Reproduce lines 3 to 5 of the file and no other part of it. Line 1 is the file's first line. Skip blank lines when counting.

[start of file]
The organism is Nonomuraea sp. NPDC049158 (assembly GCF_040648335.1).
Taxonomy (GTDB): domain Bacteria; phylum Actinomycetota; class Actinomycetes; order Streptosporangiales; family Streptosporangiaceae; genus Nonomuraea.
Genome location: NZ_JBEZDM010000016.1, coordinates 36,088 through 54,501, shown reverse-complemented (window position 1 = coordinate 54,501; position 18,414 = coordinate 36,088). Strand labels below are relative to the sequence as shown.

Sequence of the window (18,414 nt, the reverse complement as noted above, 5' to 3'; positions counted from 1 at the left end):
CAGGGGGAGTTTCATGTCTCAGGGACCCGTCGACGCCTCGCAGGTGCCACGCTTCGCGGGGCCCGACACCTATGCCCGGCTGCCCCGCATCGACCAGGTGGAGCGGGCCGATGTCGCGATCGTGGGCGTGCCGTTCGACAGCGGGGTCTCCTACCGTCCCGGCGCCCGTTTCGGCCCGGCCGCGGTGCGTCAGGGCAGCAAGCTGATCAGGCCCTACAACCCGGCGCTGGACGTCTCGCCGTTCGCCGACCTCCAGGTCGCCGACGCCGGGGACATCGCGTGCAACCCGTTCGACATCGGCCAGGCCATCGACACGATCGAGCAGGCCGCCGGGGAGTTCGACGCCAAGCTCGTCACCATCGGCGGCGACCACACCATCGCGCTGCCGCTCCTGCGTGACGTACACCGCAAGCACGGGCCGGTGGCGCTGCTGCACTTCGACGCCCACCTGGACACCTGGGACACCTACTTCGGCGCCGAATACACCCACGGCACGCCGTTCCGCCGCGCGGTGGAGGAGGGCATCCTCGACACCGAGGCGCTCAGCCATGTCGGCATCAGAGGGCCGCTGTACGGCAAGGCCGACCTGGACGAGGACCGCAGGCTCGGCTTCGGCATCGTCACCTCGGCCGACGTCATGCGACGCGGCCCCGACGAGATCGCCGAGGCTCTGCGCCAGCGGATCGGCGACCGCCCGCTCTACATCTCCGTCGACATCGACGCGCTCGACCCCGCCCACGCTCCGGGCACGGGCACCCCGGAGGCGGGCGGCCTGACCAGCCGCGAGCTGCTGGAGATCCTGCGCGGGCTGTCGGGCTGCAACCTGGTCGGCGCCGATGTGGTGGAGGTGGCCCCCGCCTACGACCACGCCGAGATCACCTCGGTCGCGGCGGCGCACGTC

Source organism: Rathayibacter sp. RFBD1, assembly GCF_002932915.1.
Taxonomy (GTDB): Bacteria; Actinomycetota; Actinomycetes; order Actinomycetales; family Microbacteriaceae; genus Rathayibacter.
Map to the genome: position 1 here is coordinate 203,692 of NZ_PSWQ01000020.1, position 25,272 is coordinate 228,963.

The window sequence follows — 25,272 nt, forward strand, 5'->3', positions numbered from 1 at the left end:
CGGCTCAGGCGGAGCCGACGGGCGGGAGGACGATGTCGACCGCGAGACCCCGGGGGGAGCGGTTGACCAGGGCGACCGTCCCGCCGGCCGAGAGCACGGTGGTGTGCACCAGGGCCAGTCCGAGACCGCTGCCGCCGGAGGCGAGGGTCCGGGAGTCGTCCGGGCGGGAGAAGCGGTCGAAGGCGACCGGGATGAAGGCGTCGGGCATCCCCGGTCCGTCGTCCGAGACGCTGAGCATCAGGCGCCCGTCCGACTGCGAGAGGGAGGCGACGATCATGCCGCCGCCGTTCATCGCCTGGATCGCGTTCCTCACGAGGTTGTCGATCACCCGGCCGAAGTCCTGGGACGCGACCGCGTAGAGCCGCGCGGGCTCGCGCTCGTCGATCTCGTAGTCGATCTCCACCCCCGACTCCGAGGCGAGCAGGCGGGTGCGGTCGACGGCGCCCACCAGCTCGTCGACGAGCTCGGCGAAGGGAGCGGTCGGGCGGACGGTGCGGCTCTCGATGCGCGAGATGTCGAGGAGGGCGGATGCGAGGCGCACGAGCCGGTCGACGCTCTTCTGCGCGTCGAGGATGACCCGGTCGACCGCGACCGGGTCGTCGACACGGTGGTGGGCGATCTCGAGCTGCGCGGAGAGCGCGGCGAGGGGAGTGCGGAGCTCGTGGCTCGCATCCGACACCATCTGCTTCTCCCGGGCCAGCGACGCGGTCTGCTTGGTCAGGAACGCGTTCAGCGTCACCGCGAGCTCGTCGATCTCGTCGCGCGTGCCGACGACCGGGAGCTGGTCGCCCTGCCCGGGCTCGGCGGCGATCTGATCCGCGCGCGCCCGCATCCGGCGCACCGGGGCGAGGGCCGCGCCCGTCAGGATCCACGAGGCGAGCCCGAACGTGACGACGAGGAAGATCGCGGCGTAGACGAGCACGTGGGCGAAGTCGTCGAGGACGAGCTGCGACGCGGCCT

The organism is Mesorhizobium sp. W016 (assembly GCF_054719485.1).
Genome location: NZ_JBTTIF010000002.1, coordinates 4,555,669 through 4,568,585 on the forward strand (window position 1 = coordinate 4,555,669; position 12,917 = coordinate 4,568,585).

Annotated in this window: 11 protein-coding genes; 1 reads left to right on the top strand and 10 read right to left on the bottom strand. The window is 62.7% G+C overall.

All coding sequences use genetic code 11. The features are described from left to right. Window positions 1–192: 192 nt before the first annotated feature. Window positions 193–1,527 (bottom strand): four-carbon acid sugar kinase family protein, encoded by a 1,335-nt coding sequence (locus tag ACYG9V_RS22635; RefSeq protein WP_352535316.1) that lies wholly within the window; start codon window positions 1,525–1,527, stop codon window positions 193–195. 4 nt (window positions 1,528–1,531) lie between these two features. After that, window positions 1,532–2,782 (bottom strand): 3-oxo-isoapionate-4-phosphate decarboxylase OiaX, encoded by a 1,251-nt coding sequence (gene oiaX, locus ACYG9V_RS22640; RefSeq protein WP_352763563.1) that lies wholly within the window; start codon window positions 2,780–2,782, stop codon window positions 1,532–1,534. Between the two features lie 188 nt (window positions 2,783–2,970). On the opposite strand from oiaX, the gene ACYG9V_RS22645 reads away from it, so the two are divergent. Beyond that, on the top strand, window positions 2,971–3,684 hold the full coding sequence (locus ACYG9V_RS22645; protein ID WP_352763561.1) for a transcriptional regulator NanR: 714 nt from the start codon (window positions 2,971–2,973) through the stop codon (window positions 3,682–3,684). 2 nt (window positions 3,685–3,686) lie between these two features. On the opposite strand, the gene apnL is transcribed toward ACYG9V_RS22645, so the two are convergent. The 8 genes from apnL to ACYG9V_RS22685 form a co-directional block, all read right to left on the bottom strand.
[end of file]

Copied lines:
Genome location: NZ_JBEZDM010000016.1, coordinates 36,088 through 54,501, shown reverse-complemented (window position 1 = coordinate 54,501; position 18,414 = coordinate 36,088). Strand labels below are relative to the sequence as shown.

Sequence of the window (18,414 nt, the reverse complement as noted above, 5' to 3'; positions counted from 1 at the left end):
CAGGGGGAGTTTCATGTCTCAGGGACCCGTCGACGCCTCGCAGGTGCCACGCTTCGCGGGGCCCGACACCTATGCCCGGCTGCCCCGCATCGACCAGGTGGAGCGGGCCGATGTCGCGATCGTGGGCGTGCCGTTCGACAGCGGGGTCTCCTACCGTCCCGGCGCCCGTTTCGGCCCGGCCGCGGTGCGTCAGGGCAGCAAGCTGATCAGGCCCTACAACCCGGCGCTGGACGTCTCGCCGTTCGCCGACCTCCAGGTCGCCGACGCCGGGGACATCGCGTGCAACCCGTTCGACATCGGCCAGGCCATCGACACGATCGAGCAGGCCGCCGGGGAGTTCGACGCCAAGCTCGTCACCATCGGCGGCGACCACACCATCGCGCTGCCGCTCCTGCGTGACGTACACCGCAAGCACGGGCCGGTGGCGCTGCTGCACTTCGACGCCCACCTGGACACCTGGGACACCTACTTCGGCGCCGAATACACCCACGGCACGCCGTTCCGCCGCGCGGTGGAGGAGGGCATCCTCGACACCGAGGCGCTCAGCCATGTCGGCATCAGAGGGCCGCTGTACGGCAAGGCCGACCTGGACGAGGACCGCAGGCTCGGCTTCGGCATCGTCACCTCGGCCGACGTCATGCGACGCGGCCCCGACGAGATCGCCGAGGCTCTGCGCCAGCGGATCGGCGACCGCCCGCTCTACATCTCCGTCGACATCGACGCGCTCGACCCCGCCCACGCTCCGGGCACGGGCACCCCGGAGGCGGGCGGCCTGACCAGCCGCGAGCTGCTGGAGATCCTGCGCGGGCTGTCGGGCTGCAACCTGGTCGGCGCCGATGTGGTGGAGGTGGCCCCCGCCTACGACCACGCCGAGATCACCTCGGTCGCGGCGGCGCACGTC